Speaking to a lorry driver friend today. He works for a large frozen/chilled distribution company.

He said he has never known such a quiet time before Christmas in that game.

Maybe people a little short of cash are going to use their throw away food this Christmas.

The British may waste more food than any other nation, throwing out 30-40% of all the produce they buy and grow each year, according to research. Figures collated from the government, supermarkets, processors and farmers show that modern food production methods may appear efficient, "but the reality is that large-scale manufacturing and rigid supply chains are creating very significant quantities of waste".

It is estimated that the wasted food is worth between £8bn and £16bn a year.

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Guest magnoliawalls

Only anecdotal.

Speaking to a lorry driver friend today. He works for a large frozen/chilled distribution company.

He said he has never known such a quiet time before Christmas in that game.

He's been carrying small loads, the firm is making drivers take holiday entitlement now and five drivers are sitting in the yard on "standby" in case a major supermarket chain needs anything moving. Previously unheard of.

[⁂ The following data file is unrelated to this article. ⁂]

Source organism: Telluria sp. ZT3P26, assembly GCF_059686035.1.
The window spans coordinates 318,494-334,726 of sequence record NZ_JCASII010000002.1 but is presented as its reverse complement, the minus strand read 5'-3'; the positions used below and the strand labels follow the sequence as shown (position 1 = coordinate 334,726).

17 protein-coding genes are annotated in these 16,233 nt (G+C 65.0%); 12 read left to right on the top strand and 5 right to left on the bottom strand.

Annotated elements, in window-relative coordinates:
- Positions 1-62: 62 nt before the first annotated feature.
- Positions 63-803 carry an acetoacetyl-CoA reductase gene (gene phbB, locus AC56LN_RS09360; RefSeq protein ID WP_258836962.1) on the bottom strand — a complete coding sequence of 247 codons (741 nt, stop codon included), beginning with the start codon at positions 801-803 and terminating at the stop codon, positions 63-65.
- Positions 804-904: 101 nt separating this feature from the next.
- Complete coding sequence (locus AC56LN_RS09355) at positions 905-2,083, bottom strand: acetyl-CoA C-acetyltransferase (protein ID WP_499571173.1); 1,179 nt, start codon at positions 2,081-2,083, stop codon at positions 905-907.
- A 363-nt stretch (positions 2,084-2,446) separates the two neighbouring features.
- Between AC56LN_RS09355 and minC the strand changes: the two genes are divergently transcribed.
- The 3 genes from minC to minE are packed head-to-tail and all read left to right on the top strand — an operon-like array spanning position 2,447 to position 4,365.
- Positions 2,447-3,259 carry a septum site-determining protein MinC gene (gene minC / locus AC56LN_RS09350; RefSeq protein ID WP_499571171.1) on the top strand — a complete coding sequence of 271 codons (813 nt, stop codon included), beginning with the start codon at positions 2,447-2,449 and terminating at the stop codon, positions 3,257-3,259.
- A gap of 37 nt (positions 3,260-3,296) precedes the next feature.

Maybe Jaime Oliver has convinced people that processed gunk is not the way to go.

Maybe people a little short of cash are going to use their throw away food this Christmas.

It is estimated that the wasted food is worth between £8bn and £16bn a year.

I think that much of it gets thrown out before it reaches the shelf - modern consumers have learned to avoid food that is not aesthetically pleasing.

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Explain this to me, as a nation we continue to suck in cheap imported goods from Asia, as each retailer competes furiously for sales inevitably costs have to be cut and margins become practically non existent. Yes sales will chug along and consumers will enjoy lower prices. However, the majority of the employees of these retailers never get past the minimum wage, each retailer finds more ways of shedding staff, or re-jigging part time hours. Those employed by retailers(a huge proportion in the UK job market) now have less spending power, the market keeps on shrinking as do the job prospects....an ever decreasing economic cycle?

Too simplistic for my tastes.

WELL THERE YOU GO - ALL IS WELL THEN, HIGH STREET BEING AT A LOW SINCE RECORDS BEGAN IS ALL GOOD NEWS NEWS.

WHEN YOUR AT THE BOTTOM THERE IS ONLY ONE WAY TO GO AND THAT IS UP, UNLESS OF COURSE YOU GO BUST.

WHICH IS HAPPENENING, HAVE YOU HEARD OF DEBT AND THE INSOLVENCY, BANKRUPCY STATS.

SO IF 60 MILLION PEOPLE WENT BANKRUPT LAST YEAR YOU'D ARGUE THAT THE NEXT YEAR WOULD BE FINE AND DANDY. STATS BY THE SECOND DO NOT COUNT, IT'S AN EXTENDED THING, AS THIS SITE SHOWS.

SO, 22 YEAR HIGH STREET LOW AND YOUR TELLING US ALL IS GOOD. NEWS THAT A 30 YEAR LOW IN HOUSE SALES IS FANTASTIC FOR THE ECONOMY, MAYBE LOSING 3RD PLACE IN INTERNATIONAL TRADE FIGURES TO JAPAN IS GOING TO HELP US. MAYBE IF WE LOOSE EVERYTHING ETC. ETC.